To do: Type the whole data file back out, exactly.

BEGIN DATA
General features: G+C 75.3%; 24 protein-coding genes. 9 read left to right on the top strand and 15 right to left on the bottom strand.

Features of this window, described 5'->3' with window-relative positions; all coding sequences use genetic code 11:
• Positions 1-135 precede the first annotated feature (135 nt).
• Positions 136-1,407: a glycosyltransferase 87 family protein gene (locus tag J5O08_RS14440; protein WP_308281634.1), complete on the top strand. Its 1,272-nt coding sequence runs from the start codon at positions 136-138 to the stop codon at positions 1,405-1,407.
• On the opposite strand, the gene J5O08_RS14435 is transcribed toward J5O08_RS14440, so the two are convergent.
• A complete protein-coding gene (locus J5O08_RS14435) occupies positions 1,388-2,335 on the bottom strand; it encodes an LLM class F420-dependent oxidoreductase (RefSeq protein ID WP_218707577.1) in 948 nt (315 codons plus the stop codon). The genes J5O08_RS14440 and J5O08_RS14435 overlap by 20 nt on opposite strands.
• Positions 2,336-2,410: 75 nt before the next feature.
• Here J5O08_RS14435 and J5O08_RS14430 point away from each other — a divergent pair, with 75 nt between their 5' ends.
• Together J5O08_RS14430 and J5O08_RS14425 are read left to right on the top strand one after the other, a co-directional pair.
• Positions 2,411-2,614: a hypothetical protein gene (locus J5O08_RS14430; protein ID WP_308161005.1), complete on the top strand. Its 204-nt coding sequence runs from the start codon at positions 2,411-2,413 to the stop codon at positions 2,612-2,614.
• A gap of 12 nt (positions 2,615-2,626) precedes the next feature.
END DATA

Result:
General features: G+C 75.3%; 24 protein-coding genes. 9 read left to right on the top strand and 15 right to left on the bottom strand.

Features of this window, described 5'->3' with window-relative positions; all coding sequences use genetic code 11:
• Positions 1-135 precede the first annotated feature (135 nt).
• Positions 136-1,407: a glycosyltransferase 87 family protein gene (locus tag J5O08_RS14440; protein WP_308281634.1), complete on the top strand. Its 1,272-nt coding sequence runs from the start codon at positions 136-138 to the stop codon at positions 1,405-1,407.
• On the opposite strand, the gene J5O08_RS14435 is transcribed toward J5O08_RS14440, so the two are convergent.
• A complete protein-coding gene (locus J5O08_RS14435) occupies positions 1,388-2,335 on the bottom strand; it encodes an LLM class F420-dependent oxidoreductase (RefSeq protein ID WP_218707577.1) in 948 nt (315 codons plus the stop codon). The genes J5O08_RS14440 and J5O08_RS14435 overlap by 20 nt on opposite strands.
• Positions 2,336-2,410: 75 nt before the next feature.
• Here J5O08_RS14435 and J5O08_RS14430 point away from each other — a divergent pair, with 75 nt between their 5' ends.
• Together J5O08_RS14430 and J5O08_RS14425 are read left to right on the top strand one after the other, a co-directional pair.
• Positions 2,411-2,614: a hypothetical protein gene (locus J5O08_RS14430; protein ID WP_308161005.1), complete on the top strand. Its 204-nt coding sequence runs from the start codon at positions 2,411-2,413 to the stop codon at positions 2,612-2,614.
• A gap of 12 nt (positions 2,615-2,626) precedes the next feature.